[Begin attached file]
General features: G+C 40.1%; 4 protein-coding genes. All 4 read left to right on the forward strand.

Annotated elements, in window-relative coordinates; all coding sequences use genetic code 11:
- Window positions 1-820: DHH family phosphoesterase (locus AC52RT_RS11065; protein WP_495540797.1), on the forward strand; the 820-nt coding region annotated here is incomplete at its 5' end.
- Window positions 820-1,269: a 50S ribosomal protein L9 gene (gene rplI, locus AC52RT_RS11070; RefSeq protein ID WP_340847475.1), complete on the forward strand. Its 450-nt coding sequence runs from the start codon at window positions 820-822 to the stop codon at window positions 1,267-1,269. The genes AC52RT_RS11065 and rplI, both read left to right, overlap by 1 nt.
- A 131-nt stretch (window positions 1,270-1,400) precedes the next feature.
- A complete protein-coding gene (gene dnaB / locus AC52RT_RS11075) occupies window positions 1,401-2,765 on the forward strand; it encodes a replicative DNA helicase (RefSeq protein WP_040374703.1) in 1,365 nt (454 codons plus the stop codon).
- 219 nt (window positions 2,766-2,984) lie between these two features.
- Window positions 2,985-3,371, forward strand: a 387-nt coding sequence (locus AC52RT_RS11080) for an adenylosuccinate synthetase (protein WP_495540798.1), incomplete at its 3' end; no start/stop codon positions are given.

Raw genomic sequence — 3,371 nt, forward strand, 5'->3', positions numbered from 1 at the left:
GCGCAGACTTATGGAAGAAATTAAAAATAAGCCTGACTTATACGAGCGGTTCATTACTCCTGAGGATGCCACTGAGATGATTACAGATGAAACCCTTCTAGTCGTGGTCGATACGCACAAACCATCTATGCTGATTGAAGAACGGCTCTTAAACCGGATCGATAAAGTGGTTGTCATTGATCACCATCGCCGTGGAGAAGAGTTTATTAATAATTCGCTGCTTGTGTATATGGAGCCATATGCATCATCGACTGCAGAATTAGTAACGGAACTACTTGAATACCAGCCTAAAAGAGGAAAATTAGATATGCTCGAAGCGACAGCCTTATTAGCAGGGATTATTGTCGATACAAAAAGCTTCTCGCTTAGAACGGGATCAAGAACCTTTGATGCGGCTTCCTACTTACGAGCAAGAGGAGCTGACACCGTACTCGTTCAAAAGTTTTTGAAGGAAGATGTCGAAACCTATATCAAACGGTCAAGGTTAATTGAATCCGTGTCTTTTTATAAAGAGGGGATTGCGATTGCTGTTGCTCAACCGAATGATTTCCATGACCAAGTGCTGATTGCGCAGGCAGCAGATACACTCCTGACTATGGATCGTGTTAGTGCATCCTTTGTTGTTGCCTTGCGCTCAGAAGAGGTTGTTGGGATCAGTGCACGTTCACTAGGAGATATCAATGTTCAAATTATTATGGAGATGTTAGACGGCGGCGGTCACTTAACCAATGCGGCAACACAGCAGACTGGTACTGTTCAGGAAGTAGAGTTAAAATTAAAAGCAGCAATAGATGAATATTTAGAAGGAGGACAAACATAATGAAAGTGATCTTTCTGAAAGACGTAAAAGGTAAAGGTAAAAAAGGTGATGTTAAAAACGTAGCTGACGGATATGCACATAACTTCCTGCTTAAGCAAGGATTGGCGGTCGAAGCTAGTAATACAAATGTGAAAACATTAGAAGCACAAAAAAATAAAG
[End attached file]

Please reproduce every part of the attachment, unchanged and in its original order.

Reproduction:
General features: G+C 40.1%; 4 protein-coding genes. All 4 read left to right on the forward strand.

Annotated elements, in window-relative coordinates; all coding sequences use genetic code 11:
- Window positions 1-820: DHH family phosphoesterase (locus AC52RT_RS11065; protein WP_495540797.1), on the forward strand; the 820-nt coding region annotated here is incomplete at its 5' end.
- Window positions 820-1,269: a 50S ribosomal protein L9 gene (gene rplI, locus AC52RT_RS11070; RefSeq protein ID WP_340847475.1), complete on the forward strand. Its 450-nt coding sequence runs from the start codon at window positions 820-822 to the stop codon at window positions 1,267-1,269. The genes AC52RT_RS11065 and rplI, both read left to right, overlap by 1 nt.
- A 131-nt stretch (window positions 1,270-1,400) precedes the next feature.
- A complete protein-coding gene (gene dnaB / locus AC52RT_RS11075) occupies window positions 1,401-2,765 on the forward strand; it encodes a replicative DNA helicase (RefSeq protein WP_040374703.1) in 1,365 nt (454 codons plus the stop codon).
- 219 nt (window positions 2,766-2,984) lie between these two features.
- Window positions 2,985-3,371, forward strand: a 387-nt coding sequence (locus AC52RT_RS11080) for an adenylosuccinate synthetase (protein WP_495540798.1), incomplete at its 3' end; no start/stop codon positions are given.

Raw genomic sequence — 3,371 nt, forward strand, 5'->3', positions numbered from 1 at the left:
GCGCAGACTTATGGAAGAAATTAAAAATAAGCCTGACTTATACGAGCGGTTCATTACTCCTGAGGATGCCACTGAGATGATTACAGATGAAACCCTTCTAGTCGTGGTCGATACGCACAAACCATCTATGCTGATTGAAGAACGGCTCTTAAACCGGATCGATAAAGTGGTTGTCATTGATCACCATCGCCGTGGAGAAGAGTTTATTAATAATTCGCTGCTTGTGTATATGGAGCCATATGCATCATCGACTGCAGAATTAGTAACGGAACTACTTGAATACCAGCCTAAAAGAGGAAAATTAGATATGCTCGAAGCGACAGCCTTATTAGCAGGGATTATTGTCGATACAAAAAGCTTCTCGCTTAGAACGGGATCAAGAACCTTTGATGCGGCTTCCTACTTACGAGCAAGAGGAGCTGACACCGTACTCGTTCAAAAGTTTTTGAAGGAAGATGTCGAAACCTATATCAAACGGTCAAGGTTAATTGAATCCGTGTCTTTTTATAAAGAGGGGATTGCGATTGCTGTTGCTCAACCGAATGATTTCCATGACCAAGTGCTGATTGCGCAGGCAGCAGATACACTCCTGACTATGGATCGTGTTAGTGCATCCTTTGTTGTTGCCTTGCGCTCAGAAGAGGTTGTTGGGATCAGTGCACGTTCACTAGGAGATATCAATGTTCAAATTATTATGGAGATGTTAGACGGCGGCGGTCACTTAACCAATGCGGCAACACAGCAGACTGGTACTGTTCAGGAAGTAGAGTTAAAATTAAAAGCAGCAATAGATGAATATTTAGAAGGAGGACAAACATAATGAAAGTGATCTTTCTGAAAGACGTAAAAGGTAAAGGTAAAAAAGGTGATGTTAAAAACGTAGCTGACGGATATGCACATAACTTCCTGCTTAAGCAAGGATTGGCGGTCGAAGCTAGTAATACAAATGTGAAAACATTAGAAGCACAAAAAAATAAAG